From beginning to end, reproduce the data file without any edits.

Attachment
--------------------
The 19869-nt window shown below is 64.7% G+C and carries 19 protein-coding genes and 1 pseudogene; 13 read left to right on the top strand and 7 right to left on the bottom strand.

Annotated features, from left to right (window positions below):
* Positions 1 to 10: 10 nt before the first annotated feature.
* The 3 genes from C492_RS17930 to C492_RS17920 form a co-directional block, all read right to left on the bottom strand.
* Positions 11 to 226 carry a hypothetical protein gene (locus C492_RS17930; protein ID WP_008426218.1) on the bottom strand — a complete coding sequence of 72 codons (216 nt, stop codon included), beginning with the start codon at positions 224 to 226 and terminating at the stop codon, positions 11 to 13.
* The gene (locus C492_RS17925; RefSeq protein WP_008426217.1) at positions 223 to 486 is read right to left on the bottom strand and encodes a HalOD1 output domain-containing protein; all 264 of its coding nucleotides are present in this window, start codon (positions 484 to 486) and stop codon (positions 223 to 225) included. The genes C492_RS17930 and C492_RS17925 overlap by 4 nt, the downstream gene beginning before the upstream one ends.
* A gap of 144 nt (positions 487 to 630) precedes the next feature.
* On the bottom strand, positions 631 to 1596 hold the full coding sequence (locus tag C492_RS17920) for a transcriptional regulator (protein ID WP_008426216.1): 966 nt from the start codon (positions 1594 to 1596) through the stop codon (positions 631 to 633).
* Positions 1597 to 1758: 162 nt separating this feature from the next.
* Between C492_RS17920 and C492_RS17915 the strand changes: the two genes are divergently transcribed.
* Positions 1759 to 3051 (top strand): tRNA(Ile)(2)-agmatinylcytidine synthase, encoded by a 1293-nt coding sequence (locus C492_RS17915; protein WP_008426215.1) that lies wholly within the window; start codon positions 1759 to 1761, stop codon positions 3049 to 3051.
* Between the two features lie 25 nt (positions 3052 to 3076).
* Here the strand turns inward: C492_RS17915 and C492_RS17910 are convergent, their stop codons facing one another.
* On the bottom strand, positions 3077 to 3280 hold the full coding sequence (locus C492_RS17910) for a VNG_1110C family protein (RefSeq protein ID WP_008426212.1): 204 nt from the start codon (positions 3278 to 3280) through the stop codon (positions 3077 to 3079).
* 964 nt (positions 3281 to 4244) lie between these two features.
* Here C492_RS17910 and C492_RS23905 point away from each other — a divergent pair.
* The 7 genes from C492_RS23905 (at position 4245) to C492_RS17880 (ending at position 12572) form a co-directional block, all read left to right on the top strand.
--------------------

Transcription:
The 19869-nt window shown below is 64.7% G+C and carries 19 protein-coding genes and 1 pseudogene; 13 read left to right on the top strand and 7 right to left on the bottom strand.

Annotated features, from left to right (window positions below):
* Positions 1 to 10: 10 nt before the first annotated feature.
* The 3 genes from C492_RS17930 to C492_RS17920 form a co-directional block, all read right to left on the bottom strand.
* Positions 11 to 226 carry a hypothetical protein gene (locus C492_RS17930; protein ID WP_008426218.1) on the bottom strand — a complete coding sequence of 72 codons (216 nt, stop codon included), beginning with the start codon at positions 224 to 226 and terminating at the stop codon, positions 11 to 13.
* The gene (locus C492_RS17925; RefSeq protein WP_008426217.1) at positions 223 to 486 is read right to left on the bottom strand and encodes a HalOD1 output domain-containing protein; all 264 of its coding nucleotides are present in this window, start codon (positions 484 to 486) and stop codon (positions 223 to 225) included. The genes C492_RS17930 and C492_RS17925 overlap by 4 nt, the downstream gene beginning before the upstream one ends.
* A gap of 144 nt (positions 487 to 630) precedes the next feature.
* On the bottom strand, positions 631 to 1596 hold the full coding sequence (locus tag C492_RS17920) for a transcriptional regulator (protein ID WP_008426216.1): 966 nt from the start codon (positions 1594 to 1596) through the stop codon (positions 631 to 633).
* Positions 1597 to 1758: 162 nt separating this feature from the next.
* Between C492_RS17920 and C492_RS17915 the strand changes: the two genes are divergently transcribed.
* Positions 1759 to 3051 (top strand): tRNA(Ile)(2)-agmatinylcytidine synthase, encoded by a 1293-nt coding sequence (locus C492_RS17915; protein WP_008426215.1) that lies wholly within the window; start codon positions 1759 to 1761, stop codon positions 3049 to 3051.
* Between the two features lie 25 nt (positions 3052 to 3076).
* Here the strand turns inward: C492_RS17915 and C492_RS17910 are convergent, their stop codons facing one another.
* On the bottom strand, positions 3077 to 3280 hold the full coding sequence (locus C492_RS17910) for a VNG_1110C family protein (RefSeq protein ID WP_008426212.1): 204 nt from the start codon (positions 3278 to 3280) through the stop codon (positions 3077 to 3079).
* 964 nt (positions 3281 to 4244) lie between these two features.
* Here C492_RS17910 and C492_RS23905 point away from each other — a divergent pair.
* The 7 genes from C492_RS23905 (at position 4245) to C492_RS17880 (ending at position 12572) form a co-directional block, all read left to right on the top strand.